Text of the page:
4

In principle, it is known that full body harnesses are useful for situations where the center of gravity is higher - e.g. for children, or for Alpine situations involving carrying heavy loads. A full body harness reduces the risk of flipping upside down in case of a fall in such situations in particular.

Nonetheless, I have not seen people wearing a full body harness on the mountains. More pertinently, when I wanted to buy myself a full body harness (for adults), I checked two of the better known manufacturers - Black Diamond and Petzl - the former doesn't even make it, and the latter sells only a single model (and dozens of sit harness models).

Why are full body harnesses uncommon in practical mountaineering?

  • Weight, bulk, etc. Full-body harnesses do not offer any meaningful advantage over normal ones, except for children, but only because the normal ones never fit them well enough. – QuantumBrick Dec 30 '19 at 20:31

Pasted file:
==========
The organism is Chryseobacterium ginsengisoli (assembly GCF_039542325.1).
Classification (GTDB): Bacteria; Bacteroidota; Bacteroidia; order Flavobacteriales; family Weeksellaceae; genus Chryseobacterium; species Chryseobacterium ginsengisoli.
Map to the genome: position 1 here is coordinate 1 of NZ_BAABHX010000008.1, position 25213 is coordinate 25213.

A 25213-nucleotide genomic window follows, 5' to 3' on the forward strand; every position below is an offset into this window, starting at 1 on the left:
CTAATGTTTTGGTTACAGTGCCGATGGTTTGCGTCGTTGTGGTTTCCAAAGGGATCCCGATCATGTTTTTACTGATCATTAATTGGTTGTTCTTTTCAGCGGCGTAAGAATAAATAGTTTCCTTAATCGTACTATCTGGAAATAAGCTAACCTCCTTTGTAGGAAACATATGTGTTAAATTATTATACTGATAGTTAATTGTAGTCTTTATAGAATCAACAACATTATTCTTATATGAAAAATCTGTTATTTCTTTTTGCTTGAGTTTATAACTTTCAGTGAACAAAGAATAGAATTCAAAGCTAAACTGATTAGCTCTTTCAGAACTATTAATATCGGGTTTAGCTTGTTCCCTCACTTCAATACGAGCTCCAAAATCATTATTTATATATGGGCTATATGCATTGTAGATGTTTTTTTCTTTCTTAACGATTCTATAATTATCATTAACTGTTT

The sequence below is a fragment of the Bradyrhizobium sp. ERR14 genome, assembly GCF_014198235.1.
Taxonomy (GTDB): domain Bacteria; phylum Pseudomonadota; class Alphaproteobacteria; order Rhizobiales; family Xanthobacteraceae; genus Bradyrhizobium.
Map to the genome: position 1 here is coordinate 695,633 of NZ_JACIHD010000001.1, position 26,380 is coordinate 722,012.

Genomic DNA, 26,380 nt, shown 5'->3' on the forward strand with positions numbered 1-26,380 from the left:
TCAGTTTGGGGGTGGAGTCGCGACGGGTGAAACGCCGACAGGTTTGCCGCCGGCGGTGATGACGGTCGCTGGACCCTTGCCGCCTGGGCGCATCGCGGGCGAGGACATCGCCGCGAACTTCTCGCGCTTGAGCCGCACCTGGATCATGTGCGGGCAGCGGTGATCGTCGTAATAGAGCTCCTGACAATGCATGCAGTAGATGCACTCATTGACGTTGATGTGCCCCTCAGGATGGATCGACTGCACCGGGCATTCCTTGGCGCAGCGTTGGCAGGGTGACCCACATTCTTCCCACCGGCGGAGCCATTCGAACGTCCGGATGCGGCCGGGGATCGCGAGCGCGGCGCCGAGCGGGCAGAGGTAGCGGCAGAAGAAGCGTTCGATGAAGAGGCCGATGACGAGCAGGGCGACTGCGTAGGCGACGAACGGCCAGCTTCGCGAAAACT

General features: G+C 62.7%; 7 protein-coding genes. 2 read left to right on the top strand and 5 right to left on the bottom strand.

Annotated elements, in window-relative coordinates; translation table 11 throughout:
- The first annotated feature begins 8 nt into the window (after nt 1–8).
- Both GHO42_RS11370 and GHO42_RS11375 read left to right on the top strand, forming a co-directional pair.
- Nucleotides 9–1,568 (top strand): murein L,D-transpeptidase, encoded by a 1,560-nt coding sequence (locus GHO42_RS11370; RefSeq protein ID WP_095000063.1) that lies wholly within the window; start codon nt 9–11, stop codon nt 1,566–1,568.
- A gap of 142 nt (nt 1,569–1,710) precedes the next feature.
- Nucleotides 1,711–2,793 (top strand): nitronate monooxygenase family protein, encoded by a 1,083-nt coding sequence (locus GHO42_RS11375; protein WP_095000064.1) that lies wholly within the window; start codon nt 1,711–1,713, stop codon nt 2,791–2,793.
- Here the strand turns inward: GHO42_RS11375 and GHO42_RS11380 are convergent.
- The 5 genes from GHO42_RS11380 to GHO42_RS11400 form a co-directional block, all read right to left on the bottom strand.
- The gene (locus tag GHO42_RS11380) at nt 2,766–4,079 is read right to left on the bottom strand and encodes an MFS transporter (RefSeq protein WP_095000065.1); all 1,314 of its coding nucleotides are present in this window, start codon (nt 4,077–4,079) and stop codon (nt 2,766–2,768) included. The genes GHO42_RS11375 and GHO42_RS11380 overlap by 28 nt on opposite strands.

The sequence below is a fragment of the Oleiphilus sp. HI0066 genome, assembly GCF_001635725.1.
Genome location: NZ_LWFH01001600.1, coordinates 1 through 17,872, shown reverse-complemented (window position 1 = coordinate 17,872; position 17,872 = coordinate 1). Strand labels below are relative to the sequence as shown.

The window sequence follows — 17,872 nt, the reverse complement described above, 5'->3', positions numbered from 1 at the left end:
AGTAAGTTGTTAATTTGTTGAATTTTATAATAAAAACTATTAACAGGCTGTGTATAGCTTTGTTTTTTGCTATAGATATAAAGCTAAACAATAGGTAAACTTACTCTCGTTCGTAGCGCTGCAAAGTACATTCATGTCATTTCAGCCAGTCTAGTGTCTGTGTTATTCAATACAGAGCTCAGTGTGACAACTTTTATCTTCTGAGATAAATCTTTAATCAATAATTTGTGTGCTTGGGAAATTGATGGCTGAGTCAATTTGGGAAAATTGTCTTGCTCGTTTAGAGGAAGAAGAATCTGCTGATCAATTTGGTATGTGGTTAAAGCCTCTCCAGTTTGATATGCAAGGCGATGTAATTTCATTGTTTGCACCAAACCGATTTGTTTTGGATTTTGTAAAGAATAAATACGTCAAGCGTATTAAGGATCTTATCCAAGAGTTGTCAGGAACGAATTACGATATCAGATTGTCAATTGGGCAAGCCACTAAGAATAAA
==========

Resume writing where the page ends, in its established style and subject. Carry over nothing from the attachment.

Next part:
8

Full body harnesses are not used because of:

  • Weight (for obvious reasons)
  • Bulk (Getting all gear to your climbing desintation can be a chore. Everything else being equal, a more packable harness is preferred)
  • Freedom of movement (a full body harness hinders arm movements)
  • Clothing (Taking a jacket on and off with a body harness is a mess)

Instead, climbers add an (ready made or improvised) chest harness if circumstances require it.

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  • On a glacier a full body harness is a disadvantage as well. You are tied in at a higher point compared to a sit harness which makes it harder to hold a crevasse fall – Manziel Jan 7 at 8:33
  • True. OTOH if you’re the one in the crevasse, a higher point is good. But the standard kiwi coil provides that. – Guran Jan 7 at 20:37
  • Full body harnesses very much used to be a thing: I still have my old Mammut one somewhere that I climbed in for years. I believe they fell out of fashion following some new piece of safety research. – Bristol Jul 3 at 19:52

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